I'm restricted to Fidelity funds because of the nature of my 403(b) plan. I've about 150 mutual funds, and about 100 bonds/blends to pick from. Right now I only have a little over $3,000 to move out of the default money market account. Taking pure Foolish advice as given in the Foolish Guide to Investing I would put 100% in FUSEX (Fid. Spartan US EQ Index) 'cos of the low expenses and the long term, more or less guarranteed growth. However, I see many of you don't subscribe to that philosophy and actively pursue high performance funds, more or less regardless of fees. And I've learned,from postings here, that high turnover is irrelevant from a "hidden cost" perspective when the money is all part of a tax deferred account. Therefore, I'm thinking of putting 50% in FUSEX then splitting the remainder between three of the following FDCPX (Fid. Select Computers) FSDCX (Fid. Select Electronics) FSCSX (Fid. Select Software) FSPTX (Fid. Select Technology) FDEGX (Fid. Aggressive Growth) All of which have +70% one year growth and +20% ten year growth. But Fool's supposedly don't pick based on past performance they pick on the soundness of the investment - I can't seem to figure how you do this with mutual funds (apart from the assessments at MorningStar and FundAlarm which I've read for all of them and they seem, overall "good" to "very good"). So I'm asking three questions. 1) With just $3,000 to invest should I be concerned about fees ? I.e. Should I just stick with the index fund ? 2) What do you think of the five other funds I picked ? Are they recognized by the "investment community" as high quality funds with good management teams, sort of like, I guess, Janus is. Can I do better than them ? 3) Is going with three of them a better plan than, say, just one, seeing as funds in themselves are highly diversified already. Looking forward to hearing what you think. I have been very impressed with how helpful and educational the Fool environment is. Thanks, in advance, Dr. C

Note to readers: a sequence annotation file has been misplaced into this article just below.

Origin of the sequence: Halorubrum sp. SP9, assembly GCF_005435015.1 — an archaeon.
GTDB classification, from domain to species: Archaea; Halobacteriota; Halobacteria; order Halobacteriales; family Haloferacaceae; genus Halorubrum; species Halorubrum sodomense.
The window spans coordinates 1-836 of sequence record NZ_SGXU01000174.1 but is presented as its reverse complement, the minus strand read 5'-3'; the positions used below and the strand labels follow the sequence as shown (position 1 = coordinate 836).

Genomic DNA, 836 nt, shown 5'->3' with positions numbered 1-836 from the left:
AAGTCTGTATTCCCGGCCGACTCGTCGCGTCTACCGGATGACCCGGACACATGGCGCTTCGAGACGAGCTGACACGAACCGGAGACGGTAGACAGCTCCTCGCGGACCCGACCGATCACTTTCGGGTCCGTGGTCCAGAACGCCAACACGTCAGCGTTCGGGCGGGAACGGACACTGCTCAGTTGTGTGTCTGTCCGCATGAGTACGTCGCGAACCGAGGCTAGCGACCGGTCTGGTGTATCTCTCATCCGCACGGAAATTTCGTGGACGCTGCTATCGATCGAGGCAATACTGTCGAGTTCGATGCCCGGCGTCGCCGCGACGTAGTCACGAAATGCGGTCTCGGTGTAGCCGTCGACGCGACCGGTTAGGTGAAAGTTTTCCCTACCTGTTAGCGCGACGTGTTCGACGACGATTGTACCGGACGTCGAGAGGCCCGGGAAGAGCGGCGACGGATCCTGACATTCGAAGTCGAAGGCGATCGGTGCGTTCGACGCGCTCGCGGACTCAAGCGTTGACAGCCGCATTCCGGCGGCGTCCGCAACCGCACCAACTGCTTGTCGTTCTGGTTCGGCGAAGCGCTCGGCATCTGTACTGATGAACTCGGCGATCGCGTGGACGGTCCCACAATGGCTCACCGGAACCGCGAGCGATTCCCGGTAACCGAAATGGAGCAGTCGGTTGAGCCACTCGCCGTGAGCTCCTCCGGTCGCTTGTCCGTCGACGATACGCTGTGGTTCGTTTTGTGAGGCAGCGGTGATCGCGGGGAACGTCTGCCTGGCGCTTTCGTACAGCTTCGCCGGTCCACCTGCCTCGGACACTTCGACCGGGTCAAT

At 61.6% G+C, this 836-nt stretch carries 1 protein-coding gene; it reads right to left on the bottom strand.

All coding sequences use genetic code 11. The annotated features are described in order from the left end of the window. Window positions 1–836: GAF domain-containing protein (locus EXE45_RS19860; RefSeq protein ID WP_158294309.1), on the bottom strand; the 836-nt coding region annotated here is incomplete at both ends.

IMHO, it is always a good idea to worry about fees regardless of the amount invested. Most Fools try to keep their fees to 2% or less.Without knowing anything about your choice of funds, it seems as if you have quite a vast selection to choose from. Please keep in mind however, that an index fund may well hold 500 different companies.You may want to do a little more reserach in regard to the turnover rate of the funds that you have chosen.One more point: is your 403b an annuity or is it actually a 403b(7)? Keep in mind that a 403b which offers annuities may have "hidden" expenses.Good luck,Dave